And now, like much of my hair and most of my jawline, they’re disappearing.

Okay, this is getting maudlin. It’s just paper, right? Quit sounding so goddamn acquisitive, Jones. Take a walk. On the beach. Soon as the 405 reopens…

Because the IMPORTANT thing is the writing itself! Not the silly-ass delivery system? Right? Right?

Of course.


…that Borders Iced Chai…

Bruce Jones

Bruce Jones

Bruce Jones is a novelist, screenwriter, comic book writer, artist and packager who is best known for his stint as packager of TWISTED TALES and ALIEN WORLDS at Pacific Comics and his work on Marvel’s THE HULK.

His recently published novels include Shimmer, The Deadenders, and The Tarn, all of which are available on Amazon.com. Altogether he has published twelve novels as well as hundreds of comics and a score of graphic novels, short story collections, and criticisms.

He is married to writer April Campbell Jones. They have three children and two dogs.

Jul 182011

peaches from bibberche.com

I have stopped counting the days before we leave for Serbia, and started counting the hours. My daytimer has a myriad of lists on different pages with most of the items checked or scratched off. I wake up in the morning with my heart doing crazy somersaults as the Reisefieber sets in. My mind is set on perpetual multi-tasking mode as I juggle the necessities of work (as tedious and forgettable as they can be), packing, obtaining everything absolutely crucial for the almost twenty-four hour flight, panicking over Zoe’s diabetes, and fretting over symbolic, but important gifts for friends and family.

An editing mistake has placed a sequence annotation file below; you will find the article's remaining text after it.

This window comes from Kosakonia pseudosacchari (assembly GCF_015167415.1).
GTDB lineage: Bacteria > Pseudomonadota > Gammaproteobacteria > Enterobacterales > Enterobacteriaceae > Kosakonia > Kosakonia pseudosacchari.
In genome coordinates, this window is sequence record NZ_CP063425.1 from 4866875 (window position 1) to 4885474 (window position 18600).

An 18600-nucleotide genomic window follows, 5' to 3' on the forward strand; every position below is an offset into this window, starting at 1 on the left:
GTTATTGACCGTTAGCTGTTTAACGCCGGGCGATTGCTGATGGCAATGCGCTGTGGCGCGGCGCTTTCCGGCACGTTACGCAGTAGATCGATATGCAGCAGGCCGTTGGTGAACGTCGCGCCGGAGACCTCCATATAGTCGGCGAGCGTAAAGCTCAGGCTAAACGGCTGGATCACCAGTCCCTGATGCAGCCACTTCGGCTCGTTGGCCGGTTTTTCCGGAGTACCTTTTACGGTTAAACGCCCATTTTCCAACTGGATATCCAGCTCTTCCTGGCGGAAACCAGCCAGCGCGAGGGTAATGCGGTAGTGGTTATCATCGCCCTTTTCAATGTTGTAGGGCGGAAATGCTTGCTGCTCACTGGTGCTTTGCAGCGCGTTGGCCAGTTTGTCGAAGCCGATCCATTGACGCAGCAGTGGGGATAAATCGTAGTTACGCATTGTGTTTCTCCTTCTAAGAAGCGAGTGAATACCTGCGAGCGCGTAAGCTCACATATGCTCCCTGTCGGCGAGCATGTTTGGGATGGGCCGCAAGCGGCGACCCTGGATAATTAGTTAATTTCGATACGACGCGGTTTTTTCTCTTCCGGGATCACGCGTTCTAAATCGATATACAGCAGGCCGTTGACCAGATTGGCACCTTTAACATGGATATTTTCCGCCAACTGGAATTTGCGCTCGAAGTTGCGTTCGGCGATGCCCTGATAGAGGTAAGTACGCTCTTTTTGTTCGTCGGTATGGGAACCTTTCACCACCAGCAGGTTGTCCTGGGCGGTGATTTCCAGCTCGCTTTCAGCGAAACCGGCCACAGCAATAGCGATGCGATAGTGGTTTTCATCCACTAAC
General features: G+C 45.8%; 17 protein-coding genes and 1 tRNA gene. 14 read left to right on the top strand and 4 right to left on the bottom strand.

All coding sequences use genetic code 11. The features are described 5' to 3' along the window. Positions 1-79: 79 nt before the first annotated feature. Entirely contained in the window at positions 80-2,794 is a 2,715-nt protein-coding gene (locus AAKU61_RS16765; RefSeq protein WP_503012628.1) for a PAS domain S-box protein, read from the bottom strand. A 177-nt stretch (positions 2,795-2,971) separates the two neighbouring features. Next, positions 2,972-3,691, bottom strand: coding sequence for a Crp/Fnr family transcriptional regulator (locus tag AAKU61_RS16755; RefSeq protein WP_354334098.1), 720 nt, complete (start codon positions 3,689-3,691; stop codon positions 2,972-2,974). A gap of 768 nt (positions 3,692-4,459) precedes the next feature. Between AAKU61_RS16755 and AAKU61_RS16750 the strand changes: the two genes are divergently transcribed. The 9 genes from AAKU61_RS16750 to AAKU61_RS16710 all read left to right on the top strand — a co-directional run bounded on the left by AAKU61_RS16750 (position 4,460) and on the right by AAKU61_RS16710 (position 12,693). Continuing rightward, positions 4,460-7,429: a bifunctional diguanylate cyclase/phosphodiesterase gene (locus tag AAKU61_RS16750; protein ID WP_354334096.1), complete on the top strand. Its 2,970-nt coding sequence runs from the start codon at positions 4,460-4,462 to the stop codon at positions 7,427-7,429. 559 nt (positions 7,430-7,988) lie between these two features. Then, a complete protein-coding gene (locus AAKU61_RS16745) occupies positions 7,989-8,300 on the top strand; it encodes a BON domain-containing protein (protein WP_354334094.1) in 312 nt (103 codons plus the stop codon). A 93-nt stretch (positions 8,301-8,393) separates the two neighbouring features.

I am excited and apprehensive, anxious and exhilarated, worried and giddy with anticipation of this trip. The girls started packing a month ago, sorting their clothes, separating the items they outgrew that will travel with them for their cousins who are yet to reach five feet. They are beyond excited and their questions border on manic. I don’t want to take that glint out of their eyes, and at times I just need to lock myself in a room and chant happy place, happy place for a moment.

Our bed is full of packing stuff and Husband is relegated to sleeping on the living room couch. Every day that brings us closer to the departure, the pile grows and stuff accumulates. Three girls with three suitcases seems a bit shy for a month long vacation, but we have to manage. In the end, it’s only “stuff”.

It has been three years since I went home, and many things are not the same as they were. The old concrete sidewalks in the yard have been replaced by pale green tiles. The staircase to our old domain has been painted. The kitchen walls are not white any more. There is a ping-pong table in the driveway which is going to stir up some memories from the days when we were the ones wielding the paddles. My brother and his family, who live in a smaller house in the same yard, have recently bought an Irish Setter and named her Lana, just like me (I am still trying to figure out if it was out of affection, or if someone has found some satisfaction in scolding the dog with a Bad Lana! and a smack to the muzzle).

In the three years that I have not seen Mother or any of my friends, I have changed, too. Mothers do not like to see their children age, and I still have to color my hair to hide the grey that brazenly takes over my chestnut waves, and apply a mask to try to smooth away a few wrinkles that unexpectedly appeared on my face. I have to paint my toe nails to hide the ugly splotches that show up with time, and allow my hands to rest so that the veins do not stand out, engorged and blue from stress. I want her to see me content, glowing with happiness, forever young and indestructible, immune to the passing of the years.

Mother’s health is failing and she is in a lot of pain. This summer, I will have to take control of the household and relieve her of that burden. I am looking forward to the routine of first morning cup of Turkish coffee with my mother followed by a walk to the market, the bakery, and the butcher. I will have to handle the challenges of her kitchen, a place that has become completely unfamiliar over the years. I will have to adjust to the European rhythm and start preparing the main meal around noon, as both of my parents have reached that age that demands an extremely strict and punctual schedule.